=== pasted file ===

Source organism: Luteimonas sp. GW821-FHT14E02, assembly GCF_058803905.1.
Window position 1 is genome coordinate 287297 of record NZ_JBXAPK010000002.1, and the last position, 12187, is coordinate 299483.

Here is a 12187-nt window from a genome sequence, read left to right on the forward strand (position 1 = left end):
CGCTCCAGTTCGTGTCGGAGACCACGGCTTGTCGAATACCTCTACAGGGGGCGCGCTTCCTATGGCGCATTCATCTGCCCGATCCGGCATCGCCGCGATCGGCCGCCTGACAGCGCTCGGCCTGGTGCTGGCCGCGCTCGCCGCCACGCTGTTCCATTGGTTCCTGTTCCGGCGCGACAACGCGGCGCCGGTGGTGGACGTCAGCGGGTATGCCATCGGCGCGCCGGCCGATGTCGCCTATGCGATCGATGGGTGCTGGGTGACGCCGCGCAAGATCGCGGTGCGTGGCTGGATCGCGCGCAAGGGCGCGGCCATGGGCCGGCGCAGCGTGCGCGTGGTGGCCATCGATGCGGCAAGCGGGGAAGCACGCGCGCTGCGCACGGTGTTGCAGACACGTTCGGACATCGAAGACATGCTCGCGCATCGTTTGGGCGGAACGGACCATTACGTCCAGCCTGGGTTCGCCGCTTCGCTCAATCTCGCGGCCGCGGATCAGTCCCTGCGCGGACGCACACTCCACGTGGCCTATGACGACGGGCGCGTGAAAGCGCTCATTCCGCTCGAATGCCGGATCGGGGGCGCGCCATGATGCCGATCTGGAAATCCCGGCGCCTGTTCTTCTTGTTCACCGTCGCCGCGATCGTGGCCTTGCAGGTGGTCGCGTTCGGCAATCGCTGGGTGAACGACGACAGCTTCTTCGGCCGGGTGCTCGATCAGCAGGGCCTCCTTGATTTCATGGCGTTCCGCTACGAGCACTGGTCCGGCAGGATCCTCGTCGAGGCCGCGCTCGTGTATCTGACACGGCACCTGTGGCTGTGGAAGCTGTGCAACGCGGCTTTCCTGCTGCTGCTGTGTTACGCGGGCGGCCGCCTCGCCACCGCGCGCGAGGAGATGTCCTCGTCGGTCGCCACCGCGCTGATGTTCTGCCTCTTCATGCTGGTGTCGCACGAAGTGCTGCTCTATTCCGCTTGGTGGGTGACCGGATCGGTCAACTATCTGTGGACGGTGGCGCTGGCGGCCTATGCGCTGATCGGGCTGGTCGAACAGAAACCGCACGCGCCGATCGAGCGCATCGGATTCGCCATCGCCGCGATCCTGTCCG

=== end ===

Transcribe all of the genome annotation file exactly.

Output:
Source organism: Luteimonas sp. GW821-FHT14E02, assembly GCF_058803905.1.
Window position 1 is genome coordinate 287297 of record NZ_JBXAPK010000002.1, and the last position, 12187, is coordinate 299483.

Here is a 12187-nt window from a genome sequence, read left to right on the forward strand (position 1 = left end):
CGCTCCAGTTCGTGTCGGAGACCACGGCTTGTCGAATACCTCTACAGGGGGCGCGCTTCCTATGGCGCATTCATCTGCCCGATCCGGCATCGCCGCGATCGGCCGCCTGACAGCGCTCGGCCTGGTGCTGGCCGCGCTCGCCGCCACGCTGTTCCATTGGTTCCTGTTCCGGCGCGACAACGCGGCGCCGGTGGTGGACGTCAGCGGGTATGCCATCGGCGCGCCGGCCGATGTCGCCTATGCGATCGATGGGTGCTGGGTGACGCCGCGCAAGATCGCGGTGCGTGGCTGGATCGCGCGCAAGGGCGCGGCCATGGGCCGGCGCAGCGTGCGCGTGGTGGCCATCGATGCGGCAAGCGGGGAAGCACGCGCGCTGCGCACGGTGTTGCAGACACGTTCGGACATCGAAGACATGCTCGCGCATCGTTTGGGCGGAACGGACCATTACGTCCAGCCTGGGTTCGCCGCTTCGCTCAATCTCGCGGCCGCGGATCAGTCCCTGCGCGGACGCACACTCCACGTGGCCTATGACGACGGGCGCGTGAAAGCGCTCATTCCGCTCGAATGCCGGATCGGGGGCGCGCCATGATGCCGATCTGGAAATCCCGGCGCCTGTTCTTCTTGTTCACCGTCGCCGCGATCGTGGCCTTGCAGGTGGTCGCGTTCGGCAATCGCTGGGTGAACGACGACAGCTTCTTCGGCCGGGTGCTCGATCAGCAGGGCCTCCTTGATTTCATGGCGTTCCGCTACGAGCACTGGTCCGGCAGGATCCTCGTCGAGGCCGCGCTCGTGTATCTGACACGGCACCTGTGGCTGTGGAAGCTGTGCAACGCGGCTTTCCTGCTGCTGCTGTGTTACGCGGGCGGCCGCCTCGCCACCGCGCGCGAGGAGATGTCCTCGTCGGTCGCCACCGCGCTGATGTTCTGCCTCTTCATGCTGGTGTCGCACGAAGTGCTGCTCTATTCCGCTTGGTGGGTGACCGGATCGGTCAACTATCTGTGGACGGTGGCGCTGGCGGCCTATGCGCTGATCGGGCTGGTCGAACAGAAACCGCACGCGCCGATCGAGCGCATCGGATTCGCCATCGCCGCGATCCTGTCCG